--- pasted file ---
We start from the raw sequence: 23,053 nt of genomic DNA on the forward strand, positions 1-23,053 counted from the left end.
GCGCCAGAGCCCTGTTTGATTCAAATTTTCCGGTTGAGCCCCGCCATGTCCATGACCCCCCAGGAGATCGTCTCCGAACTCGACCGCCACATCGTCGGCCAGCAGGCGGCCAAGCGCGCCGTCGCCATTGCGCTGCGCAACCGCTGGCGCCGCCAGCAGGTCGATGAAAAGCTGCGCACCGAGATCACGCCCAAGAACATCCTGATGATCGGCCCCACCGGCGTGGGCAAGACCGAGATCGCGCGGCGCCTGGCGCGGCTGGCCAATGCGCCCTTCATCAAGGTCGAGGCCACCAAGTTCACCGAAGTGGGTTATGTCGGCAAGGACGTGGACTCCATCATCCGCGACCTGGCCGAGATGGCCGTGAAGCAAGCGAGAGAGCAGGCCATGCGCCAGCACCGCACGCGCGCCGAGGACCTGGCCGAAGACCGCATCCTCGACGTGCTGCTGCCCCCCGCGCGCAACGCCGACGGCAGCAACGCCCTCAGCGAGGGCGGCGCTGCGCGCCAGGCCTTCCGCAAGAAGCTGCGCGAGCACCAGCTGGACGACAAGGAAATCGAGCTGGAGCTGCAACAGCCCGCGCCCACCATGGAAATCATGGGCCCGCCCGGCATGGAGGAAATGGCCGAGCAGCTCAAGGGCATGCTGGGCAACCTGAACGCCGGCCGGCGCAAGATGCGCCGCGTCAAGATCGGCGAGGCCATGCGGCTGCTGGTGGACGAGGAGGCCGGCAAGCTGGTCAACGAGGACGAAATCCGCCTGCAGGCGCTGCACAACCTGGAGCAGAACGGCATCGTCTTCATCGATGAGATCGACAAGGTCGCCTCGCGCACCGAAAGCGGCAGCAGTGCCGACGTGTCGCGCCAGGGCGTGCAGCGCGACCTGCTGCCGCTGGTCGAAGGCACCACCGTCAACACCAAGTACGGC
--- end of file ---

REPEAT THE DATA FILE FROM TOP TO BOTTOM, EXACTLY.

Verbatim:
We start from the raw sequence: 23,053 nt of genomic DNA on the forward strand, positions 1-23,053 counted from the left end.
GCGCCAGAGCCCTGTTTGATTCAAATTTTCCGGTTGAGCCCCGCCATGTCCATGACCCCCCAGGAGATCGTCTCCGAACTCGACCGCCACATCGTCGGCCAGCAGGCGGCCAAGCGCGCCGTCGCCATTGCGCTGCGCAACCGCTGGCGCCGCCAGCAGGTCGATGAAAAGCTGCGCACCGAGATCACGCCCAAGAACATCCTGATGATCGGCCCCACCGGCGTGGGCAAGACCGAGATCGCGCGGCGCCTGGCGCGGCTGGCCAATGCGCCCTTCATCAAGGTCGAGGCCACCAAGTTCACCGAAGTGGGTTATGTCGGCAAGGACGTGGACTCCATCATCCGCGACCTGGCCGAGATGGCCGTGAAGCAAGCGAGAGAGCAGGCCATGCGCCAGCACCGCACGCGCGCCGAGGACCTGGCCGAAGACCGCATCCTCGACGTGCTGCTGCCCCCCGCGCGCAACGCCGACGGCAGCAACGCCCTCAGCGAGGGCGGCGCTGCGCGCCAGGCCTTCCGCAAGAAGCTGCGCGAGCACCAGCTGGACGACAAGGAAATCGAGCTGGAGCTGCAACAGCCCGCGCCCACCATGGAAATCATGGGCCCGCCCGGCATGGAGGAAATGGCCGAGCAGCTCAAGGGCATGCTGGGCAACCTGAACGCCGGCCGGCGCAAGATGCGCCGCGTCAAGATCGGCGAGGCCATGCGGCTGCTGGTGGACGAGGAGGCCGGCAAGCTGGTCAACGAGGACGAAATCCGCCTGCAGGCGCTGCACAACCTGGAGCAGAACGGCATCGTCTTCATCGATGAGATCGACAAGGTCGCCTCGCGCACCGAAAGCGGCAGCAGTGCCGACGTGTCGCGCCAGGGCGTGCAGCGCGACCTGCTGCCGCTGGTCGAAGGCACCACCGTCAACACCAAGTACGGC